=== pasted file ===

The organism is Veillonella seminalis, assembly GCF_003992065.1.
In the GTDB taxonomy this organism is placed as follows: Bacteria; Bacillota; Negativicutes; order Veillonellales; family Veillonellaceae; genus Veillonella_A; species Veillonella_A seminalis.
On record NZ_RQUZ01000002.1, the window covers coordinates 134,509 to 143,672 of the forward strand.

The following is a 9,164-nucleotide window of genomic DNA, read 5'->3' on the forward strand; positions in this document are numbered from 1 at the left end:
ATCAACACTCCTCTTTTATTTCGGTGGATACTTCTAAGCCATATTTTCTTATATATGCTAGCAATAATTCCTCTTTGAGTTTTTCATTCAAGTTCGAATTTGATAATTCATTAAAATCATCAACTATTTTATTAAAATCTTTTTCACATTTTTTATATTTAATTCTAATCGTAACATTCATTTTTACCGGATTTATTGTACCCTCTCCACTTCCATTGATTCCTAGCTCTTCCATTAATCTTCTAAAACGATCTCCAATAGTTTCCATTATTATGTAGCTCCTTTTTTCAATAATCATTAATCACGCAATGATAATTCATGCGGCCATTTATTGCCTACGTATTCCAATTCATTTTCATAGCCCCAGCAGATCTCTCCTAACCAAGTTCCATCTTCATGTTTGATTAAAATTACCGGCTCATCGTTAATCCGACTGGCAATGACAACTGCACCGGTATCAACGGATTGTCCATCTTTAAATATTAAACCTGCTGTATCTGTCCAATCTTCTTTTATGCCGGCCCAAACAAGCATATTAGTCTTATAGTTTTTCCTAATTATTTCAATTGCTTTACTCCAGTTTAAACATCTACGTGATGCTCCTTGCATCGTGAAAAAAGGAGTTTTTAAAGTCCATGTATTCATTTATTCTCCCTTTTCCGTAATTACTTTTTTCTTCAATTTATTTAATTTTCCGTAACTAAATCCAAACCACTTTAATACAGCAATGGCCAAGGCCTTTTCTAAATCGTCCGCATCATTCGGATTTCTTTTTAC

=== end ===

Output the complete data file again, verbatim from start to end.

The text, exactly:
The organism is Veillonella seminalis, assembly GCF_003992065.1.
In the GTDB taxonomy this organism is placed as follows: Bacteria; Bacillota; Negativicutes; order Veillonellales; family Veillonellaceae; genus Veillonella_A; species Veillonella_A seminalis.
On record NZ_RQUZ01000002.1, the window covers coordinates 134,509 to 143,672 of the forward strand.

The following is a 9,164-nucleotide window of genomic DNA, read 5'->3' on the forward strand; positions in this document are numbered from 1 at the left end:
ATCAACACTCCTCTTTTATTTCGGTGGATACTTCTAAGCCATATTTTCTTATATATGCTAGCAATAATTCCTCTTTGAGTTTTTCATTCAAGTTCGAATTTGATAATTCATTAAAATCATCAACTATTTTATTAAAATCTTTTTCACATTTTTTATATTTAATTCTAATCGTAACATTCATTTTTACCGGATTTATTGTACCCTCTCCACTTCCATTGATTCCTAGCTCTTCCATTAATCTTCTAAAACGATCTCCAATAGTTTCCATTATTATGTAGCTCCTTTTTTCAATAATCATTAATCACGCAATGATAATTCATGCGGCCATTTATTGCCTACGTATTCCAATTCATTTTCATAGCCCCAGCAGATCTCTCCTAACCAAGTTCCATCTTCATGTTTGATTAAAATTACCGGCTCATCGTTAATCCGACTGGCAATGACAACTGCACCGGTATCAACGGATTGTCCATCTTTAAATATTAAACCTGCTGTATCTGTCCAATCTTCTTTTATGCCGGCCCAAACAAGCATATTAGTCTTATAGTTTTTCCTAATTATTTCAATTGCTTTACTCCAGTTTAAACATCTACGTGATGCTCCTTGCATCGTGAAAAAAGGAGTTTTTAAAGTCCATGTATTCATTTATTCTCCCTTTTCCGTAATTACTTTTTTCTTCAATTTATTTAATTTTCCGTAACTAAATCCAAACCACTTTAATACAGCAATGGCCAAGGCCTTTTCTAAATCGTCCGCATCATTCGGATTTCTTTTTAC